According to the Los Angeles Times, roughly 150 people (from doctors and nurses to technicians and billing clerks) have access to at least part of a patient’s records during a hospitalization, and over 600,000 payers, providers and other entities that handle providers’ billing data have some access (Foreman, 2006) . In an effort to mandate the security of health related information, HIPAA was signed into law in 1996. The original purpose of HIPAA was to allow “Portability” of insurance. The portability component of the law establishes the right for an individual to obtain health insurance despite having pre-existing illnesses.
Since Congress did not enact privacy legislation under the original law, the Department of Health and Human Services developed the Privacy Rule, which was published on December 28, 2000 (HIPAA, 2003). “A major goal of the Privacy Rule is to assure that individual’s health information is properly protected while allowing flow of health information needed to provide and promote high quality health care and to protect the public’s health and well being” (Health Insurance Portability and Accountability Act, P. ,1996). The Privacy Rule applies to health insurance plans, health care clearing houses, and to any health care provider who transmits health information electronically. Health care clearing houses are entities that process nonstandard information. Examples of such entities are billing services re-pricing companies, community health management information systems, and value – added networks and switches if these entities perform clearinghouse functions (Health Insurance Portability and Accountability Act, 1996).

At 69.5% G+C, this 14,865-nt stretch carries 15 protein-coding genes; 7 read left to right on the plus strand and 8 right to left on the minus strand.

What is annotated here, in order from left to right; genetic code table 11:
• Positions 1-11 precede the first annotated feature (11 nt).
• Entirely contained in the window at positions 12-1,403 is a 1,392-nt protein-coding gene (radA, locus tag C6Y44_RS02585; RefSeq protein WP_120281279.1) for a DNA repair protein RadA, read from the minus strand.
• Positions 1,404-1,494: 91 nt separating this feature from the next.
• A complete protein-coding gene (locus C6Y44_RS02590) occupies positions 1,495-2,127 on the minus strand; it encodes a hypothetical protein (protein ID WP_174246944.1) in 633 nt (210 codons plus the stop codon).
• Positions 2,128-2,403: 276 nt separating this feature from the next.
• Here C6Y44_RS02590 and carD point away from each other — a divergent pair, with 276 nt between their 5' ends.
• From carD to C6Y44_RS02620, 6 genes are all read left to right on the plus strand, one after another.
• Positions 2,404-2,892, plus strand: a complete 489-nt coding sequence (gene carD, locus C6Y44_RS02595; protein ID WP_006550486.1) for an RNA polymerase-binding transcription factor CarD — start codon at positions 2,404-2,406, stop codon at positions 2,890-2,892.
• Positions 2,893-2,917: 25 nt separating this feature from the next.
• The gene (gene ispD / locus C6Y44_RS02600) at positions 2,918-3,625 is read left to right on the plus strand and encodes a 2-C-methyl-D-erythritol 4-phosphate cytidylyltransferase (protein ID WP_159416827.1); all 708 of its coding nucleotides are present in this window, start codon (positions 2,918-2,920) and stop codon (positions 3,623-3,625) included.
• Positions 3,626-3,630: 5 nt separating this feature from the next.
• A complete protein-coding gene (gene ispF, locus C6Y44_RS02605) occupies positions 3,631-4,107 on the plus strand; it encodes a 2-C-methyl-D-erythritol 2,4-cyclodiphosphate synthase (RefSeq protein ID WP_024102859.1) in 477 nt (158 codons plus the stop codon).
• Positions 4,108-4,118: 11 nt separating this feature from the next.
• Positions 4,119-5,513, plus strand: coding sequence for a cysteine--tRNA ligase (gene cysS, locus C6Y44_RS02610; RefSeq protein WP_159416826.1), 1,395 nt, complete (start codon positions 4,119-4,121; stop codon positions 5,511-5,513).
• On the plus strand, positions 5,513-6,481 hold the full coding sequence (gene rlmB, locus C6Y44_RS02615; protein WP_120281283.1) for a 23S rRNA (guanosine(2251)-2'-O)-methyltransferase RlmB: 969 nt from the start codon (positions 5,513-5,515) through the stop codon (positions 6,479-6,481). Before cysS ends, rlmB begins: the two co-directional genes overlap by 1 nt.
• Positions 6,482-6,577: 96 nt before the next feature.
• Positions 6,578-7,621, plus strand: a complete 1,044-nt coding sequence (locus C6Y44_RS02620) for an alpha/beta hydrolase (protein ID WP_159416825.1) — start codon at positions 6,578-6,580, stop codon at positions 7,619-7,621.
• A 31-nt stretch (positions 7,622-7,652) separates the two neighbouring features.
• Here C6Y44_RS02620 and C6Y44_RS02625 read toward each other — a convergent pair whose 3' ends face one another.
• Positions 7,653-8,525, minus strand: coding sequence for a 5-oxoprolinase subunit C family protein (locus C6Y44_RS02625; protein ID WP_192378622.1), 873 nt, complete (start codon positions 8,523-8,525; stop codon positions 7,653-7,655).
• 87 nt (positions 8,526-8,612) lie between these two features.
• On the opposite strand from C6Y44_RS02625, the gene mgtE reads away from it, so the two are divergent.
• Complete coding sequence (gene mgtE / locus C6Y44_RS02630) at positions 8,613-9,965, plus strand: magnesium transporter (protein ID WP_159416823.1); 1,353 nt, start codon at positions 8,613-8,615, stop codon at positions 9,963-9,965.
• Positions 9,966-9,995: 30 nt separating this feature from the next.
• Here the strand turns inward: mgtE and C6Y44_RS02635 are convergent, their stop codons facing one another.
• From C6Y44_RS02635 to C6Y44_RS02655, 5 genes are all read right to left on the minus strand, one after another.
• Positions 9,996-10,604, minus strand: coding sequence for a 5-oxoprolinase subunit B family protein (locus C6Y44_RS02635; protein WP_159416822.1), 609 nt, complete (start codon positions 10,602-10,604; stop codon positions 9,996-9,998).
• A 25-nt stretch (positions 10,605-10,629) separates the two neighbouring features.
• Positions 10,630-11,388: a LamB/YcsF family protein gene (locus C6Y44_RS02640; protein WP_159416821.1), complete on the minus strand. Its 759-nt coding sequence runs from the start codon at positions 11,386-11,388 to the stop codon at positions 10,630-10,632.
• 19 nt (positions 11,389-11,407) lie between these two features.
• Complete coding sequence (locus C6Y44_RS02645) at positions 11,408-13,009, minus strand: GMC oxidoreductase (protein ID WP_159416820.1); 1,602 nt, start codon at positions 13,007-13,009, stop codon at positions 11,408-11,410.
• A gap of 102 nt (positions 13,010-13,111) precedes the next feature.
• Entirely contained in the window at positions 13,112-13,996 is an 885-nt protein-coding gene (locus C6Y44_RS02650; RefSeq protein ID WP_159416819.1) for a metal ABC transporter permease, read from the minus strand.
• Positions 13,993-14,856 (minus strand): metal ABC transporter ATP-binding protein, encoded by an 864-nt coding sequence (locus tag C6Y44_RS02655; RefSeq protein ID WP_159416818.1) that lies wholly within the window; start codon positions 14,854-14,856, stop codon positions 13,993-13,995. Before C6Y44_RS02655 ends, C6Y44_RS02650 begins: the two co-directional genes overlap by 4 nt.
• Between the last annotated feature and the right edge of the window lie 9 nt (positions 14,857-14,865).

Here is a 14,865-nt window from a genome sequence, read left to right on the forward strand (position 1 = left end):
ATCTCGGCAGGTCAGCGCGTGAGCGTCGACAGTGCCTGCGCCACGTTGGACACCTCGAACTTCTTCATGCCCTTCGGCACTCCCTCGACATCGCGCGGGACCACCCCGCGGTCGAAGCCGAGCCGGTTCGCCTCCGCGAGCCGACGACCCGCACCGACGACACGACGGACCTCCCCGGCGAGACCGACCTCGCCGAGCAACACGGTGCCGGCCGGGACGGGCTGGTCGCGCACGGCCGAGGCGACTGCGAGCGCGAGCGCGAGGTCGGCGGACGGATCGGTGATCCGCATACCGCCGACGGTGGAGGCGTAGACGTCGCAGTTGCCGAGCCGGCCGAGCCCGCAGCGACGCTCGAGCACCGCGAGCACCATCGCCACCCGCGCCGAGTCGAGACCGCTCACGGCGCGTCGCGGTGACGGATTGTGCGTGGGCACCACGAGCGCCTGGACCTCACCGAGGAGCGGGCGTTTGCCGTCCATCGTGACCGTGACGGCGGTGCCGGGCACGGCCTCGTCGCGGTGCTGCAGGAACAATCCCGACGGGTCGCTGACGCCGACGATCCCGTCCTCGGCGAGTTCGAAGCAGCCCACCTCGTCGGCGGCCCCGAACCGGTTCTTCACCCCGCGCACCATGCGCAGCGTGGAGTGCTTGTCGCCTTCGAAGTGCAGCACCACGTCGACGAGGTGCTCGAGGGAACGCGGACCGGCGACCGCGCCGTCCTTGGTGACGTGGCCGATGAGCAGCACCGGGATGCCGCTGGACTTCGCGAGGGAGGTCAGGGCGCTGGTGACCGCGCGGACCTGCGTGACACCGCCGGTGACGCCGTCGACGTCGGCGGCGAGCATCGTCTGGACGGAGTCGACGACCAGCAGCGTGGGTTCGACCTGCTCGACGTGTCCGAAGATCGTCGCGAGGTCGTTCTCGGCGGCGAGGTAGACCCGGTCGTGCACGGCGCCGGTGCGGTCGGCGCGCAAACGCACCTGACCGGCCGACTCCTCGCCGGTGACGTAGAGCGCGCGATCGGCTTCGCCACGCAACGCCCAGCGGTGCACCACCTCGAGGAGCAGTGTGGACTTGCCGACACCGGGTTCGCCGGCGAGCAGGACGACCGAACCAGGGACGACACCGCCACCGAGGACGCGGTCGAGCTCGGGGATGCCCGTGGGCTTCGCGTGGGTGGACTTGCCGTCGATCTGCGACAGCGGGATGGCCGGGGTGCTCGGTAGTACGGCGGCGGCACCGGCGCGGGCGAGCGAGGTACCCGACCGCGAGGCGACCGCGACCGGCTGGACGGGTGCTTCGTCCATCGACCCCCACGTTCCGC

Entities in general can use the health information for the following reasons: Treatment, payment, and operational reasons. Treatment is the provision which allows for information of a patient to be shared amongst health care providers. The payment provision is used to obtain premiums, determine coverage, and obtain reimbursement for health care delivered. The operations portion can be considered quite vague. Operations include the activities of quality assessment, performance evaluation, audits, and risk rating.
Often when breaches occur in the form of non-consented view of a person’s health information, the operations clause is the reasoning stated for the view. Breaches occurring in the form of non-consented viewing, such as a staff member at a hospital who has nothing to do with a patient’s care may be high in number, but usually has a small impact on the patient. This type of breach could damage a patient’s reputation, be used as blackmail, or cause embarrassment for the patient. When the viewing is used beyond these examples and by someone with malicious intentions, then the impact could be far more severe.
Medical identity theft is becoming a large problem in the United States and can have dire consequences not only on someone’s bank account but on their health as well. Thieves stealing medical records usually have access to all of the patient’s personal information such as social security number, address, date of birth, address, Medicaid/care number, and phone number. Once they have this and your medical records the thieves or someone they sell the information to has what hey need to schedule a doctor’s appointment, have test done, give birth, or have surgery all under the victim’s name.